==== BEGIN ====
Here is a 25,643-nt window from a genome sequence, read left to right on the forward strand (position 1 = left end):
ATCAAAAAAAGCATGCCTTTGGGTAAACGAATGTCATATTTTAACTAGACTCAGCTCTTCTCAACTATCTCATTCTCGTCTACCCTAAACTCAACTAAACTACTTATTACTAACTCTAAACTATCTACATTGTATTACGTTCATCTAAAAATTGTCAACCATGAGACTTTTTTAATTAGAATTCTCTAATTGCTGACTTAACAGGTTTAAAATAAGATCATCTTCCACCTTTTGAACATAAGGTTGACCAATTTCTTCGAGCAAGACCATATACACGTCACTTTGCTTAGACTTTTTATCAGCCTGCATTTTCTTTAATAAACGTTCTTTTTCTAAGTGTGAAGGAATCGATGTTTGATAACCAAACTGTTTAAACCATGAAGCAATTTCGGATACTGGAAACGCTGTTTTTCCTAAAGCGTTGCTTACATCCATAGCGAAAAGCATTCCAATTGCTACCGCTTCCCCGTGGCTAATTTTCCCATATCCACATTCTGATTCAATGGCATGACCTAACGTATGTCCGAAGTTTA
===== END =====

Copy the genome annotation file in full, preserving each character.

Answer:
Here is a 25,643-nt window from a genome sequence, read left to right on the forward strand (position 1 = left end):
ATCAAAAAAAGCATGCCTTTGGGTAAACGAATGTCATATTTTAACTAGACTCAGCTCTTCTCAACTATCTCATTCTCGTCTACCCTAAACTCAACTAAACTACTTATTACTAACTCTAAACTATCTACATTGTATTACGTTCATCTAAAAATTGTCAACCATGAGACTTTTTTAATTAGAATTCTCTAATTGCTGACTTAACAGGTTTAAAATAAGATCATCTTCCACCTTTTGAACATAAGGTTGACCAATTTCTTCGAGCAAGACCATATACACGTCACTTTGCTTAGACTTTTTATCAGCCTGCATTTTCTTTAATAAACGTTCTTTTTCTAAGTGTGAAGGAATCGATGTTTGATAACCAAACTGTTTAAACCATGAAGCAATTTCGGATACTGGAAACGCTGTTTTTCCTAAAGCGTTGCTTACATCCATAGCGAAAAGCATTCCAATTGCTACCGCTTCCCCGTGGCTAATTTTCCCATATCCACATTCTGATTCAATGGCATGACCTAACGTATGTCCGAAGTTTA